The Roman Catholic Church
The Roman Catholic Church has had only a minimal role in Uruguay because of a strong anticlerical bias bequeathed by Batlle y Ordˇ˝ez. Unlike many other Latin American countries, religion has not interfered in politics to any significant extent. Although 66 percent of the population was nominally Roman Catholic in 1990, less than half were practicing Catholics. The church's main political wing was the PDC, which advocated social transformation through democratic means. In addition, there were numerous lay organizations engaged in enhancing the church's social relevance. These included the Catholic Workers' Circle, Catholic Action, the Christian Democratic Youth Movement, and the Catholic Family Movement. The conservatives had few representatives among the clergy.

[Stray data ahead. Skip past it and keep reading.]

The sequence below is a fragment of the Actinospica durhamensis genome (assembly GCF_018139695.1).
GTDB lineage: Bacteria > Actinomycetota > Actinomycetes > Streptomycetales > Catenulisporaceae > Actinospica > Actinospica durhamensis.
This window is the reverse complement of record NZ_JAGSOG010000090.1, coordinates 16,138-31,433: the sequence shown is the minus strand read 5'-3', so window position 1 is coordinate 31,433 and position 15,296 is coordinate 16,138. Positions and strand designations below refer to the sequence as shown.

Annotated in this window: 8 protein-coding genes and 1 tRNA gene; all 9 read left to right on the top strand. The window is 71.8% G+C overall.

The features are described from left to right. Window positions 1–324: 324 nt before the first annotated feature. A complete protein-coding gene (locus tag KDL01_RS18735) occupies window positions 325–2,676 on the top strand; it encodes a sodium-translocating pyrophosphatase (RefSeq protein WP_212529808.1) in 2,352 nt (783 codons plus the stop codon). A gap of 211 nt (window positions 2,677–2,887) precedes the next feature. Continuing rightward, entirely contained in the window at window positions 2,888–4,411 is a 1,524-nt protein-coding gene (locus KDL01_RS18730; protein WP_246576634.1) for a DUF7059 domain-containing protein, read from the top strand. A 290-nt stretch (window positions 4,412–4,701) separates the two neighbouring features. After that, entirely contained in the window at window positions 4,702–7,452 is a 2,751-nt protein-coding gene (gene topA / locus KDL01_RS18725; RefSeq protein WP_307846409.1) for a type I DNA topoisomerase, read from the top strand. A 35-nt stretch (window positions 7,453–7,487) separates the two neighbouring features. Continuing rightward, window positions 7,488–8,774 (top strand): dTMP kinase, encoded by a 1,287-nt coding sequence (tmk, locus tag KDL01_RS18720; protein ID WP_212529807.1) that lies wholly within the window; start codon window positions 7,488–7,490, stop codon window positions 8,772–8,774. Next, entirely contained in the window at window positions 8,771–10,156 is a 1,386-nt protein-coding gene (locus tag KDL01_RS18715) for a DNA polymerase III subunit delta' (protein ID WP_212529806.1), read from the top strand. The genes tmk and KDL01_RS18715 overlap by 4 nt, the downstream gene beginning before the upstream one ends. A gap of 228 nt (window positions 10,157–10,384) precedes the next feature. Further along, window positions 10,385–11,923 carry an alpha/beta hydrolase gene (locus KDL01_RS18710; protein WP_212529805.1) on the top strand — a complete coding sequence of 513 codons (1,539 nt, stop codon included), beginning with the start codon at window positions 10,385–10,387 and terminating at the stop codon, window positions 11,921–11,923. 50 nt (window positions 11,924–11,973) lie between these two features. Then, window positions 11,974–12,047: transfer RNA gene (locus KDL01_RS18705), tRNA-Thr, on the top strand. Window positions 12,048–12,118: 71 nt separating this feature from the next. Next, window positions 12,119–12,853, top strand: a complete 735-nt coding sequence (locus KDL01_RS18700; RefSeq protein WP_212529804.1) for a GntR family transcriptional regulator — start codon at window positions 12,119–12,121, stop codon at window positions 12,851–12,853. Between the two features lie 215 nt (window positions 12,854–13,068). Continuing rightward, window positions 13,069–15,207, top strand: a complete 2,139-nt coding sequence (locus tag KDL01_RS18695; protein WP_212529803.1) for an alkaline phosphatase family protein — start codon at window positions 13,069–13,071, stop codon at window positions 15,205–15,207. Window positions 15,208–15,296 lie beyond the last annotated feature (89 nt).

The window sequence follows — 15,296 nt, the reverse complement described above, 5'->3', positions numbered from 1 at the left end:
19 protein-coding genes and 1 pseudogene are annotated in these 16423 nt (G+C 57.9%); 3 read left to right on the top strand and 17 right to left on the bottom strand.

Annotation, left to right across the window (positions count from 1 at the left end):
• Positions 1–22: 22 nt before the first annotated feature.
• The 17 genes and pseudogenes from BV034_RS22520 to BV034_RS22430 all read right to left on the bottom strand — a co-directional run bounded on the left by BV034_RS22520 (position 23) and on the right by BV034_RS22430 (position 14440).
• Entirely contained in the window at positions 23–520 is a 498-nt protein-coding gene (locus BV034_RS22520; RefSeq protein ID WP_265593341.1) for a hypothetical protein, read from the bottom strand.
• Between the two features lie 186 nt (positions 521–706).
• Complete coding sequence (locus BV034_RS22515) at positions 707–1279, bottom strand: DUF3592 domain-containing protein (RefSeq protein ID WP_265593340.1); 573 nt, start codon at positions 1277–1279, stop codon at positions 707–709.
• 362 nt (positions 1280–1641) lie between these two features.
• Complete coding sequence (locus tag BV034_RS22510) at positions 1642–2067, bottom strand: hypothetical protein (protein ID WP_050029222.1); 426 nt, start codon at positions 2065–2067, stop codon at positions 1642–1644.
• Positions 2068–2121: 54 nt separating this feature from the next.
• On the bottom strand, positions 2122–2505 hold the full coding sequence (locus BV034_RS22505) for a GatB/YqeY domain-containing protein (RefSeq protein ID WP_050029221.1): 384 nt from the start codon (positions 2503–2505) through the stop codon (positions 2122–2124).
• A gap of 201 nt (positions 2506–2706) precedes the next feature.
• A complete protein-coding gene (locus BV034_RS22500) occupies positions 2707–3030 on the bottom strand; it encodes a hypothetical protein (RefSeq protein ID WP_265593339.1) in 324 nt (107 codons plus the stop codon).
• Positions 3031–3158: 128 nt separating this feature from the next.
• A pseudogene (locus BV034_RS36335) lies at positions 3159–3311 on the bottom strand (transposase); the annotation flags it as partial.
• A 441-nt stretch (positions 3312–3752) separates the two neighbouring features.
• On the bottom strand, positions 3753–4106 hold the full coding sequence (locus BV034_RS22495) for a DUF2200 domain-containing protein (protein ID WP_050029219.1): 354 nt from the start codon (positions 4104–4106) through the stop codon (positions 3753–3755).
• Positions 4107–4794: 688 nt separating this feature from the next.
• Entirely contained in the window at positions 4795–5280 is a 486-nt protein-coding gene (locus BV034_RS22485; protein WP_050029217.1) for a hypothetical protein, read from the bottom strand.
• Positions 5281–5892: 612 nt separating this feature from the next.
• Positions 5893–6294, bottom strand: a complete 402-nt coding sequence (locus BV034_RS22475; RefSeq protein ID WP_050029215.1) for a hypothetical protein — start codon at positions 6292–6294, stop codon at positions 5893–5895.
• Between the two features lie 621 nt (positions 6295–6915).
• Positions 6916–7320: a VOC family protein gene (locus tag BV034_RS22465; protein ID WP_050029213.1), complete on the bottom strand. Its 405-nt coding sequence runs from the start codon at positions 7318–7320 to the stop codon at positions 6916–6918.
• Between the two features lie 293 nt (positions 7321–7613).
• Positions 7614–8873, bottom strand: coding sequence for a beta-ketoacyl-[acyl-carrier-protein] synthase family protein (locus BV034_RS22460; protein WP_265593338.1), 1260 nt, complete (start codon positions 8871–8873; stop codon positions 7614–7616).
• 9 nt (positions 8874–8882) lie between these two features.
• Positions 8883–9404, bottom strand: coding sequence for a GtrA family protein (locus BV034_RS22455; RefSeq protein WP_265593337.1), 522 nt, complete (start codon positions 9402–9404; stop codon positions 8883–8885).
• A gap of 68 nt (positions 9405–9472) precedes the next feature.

The election of Lacalle, a devout Catholic, may have reflected ascending Catholic influence in the nation. Another indicator of rising Catholic influence was the establishment in 1984 of the Catholic University of Uruguay in Montevideo, the country's only private university. However, the limits of Catholic influence in Uruguay were highlighted in early 1986 by the failure of a proposal by Catholic conservatives in the Colorado and National parties to ban the film Hail Mary, which the church hierarchy regarded as "pornographic and blasphemous."
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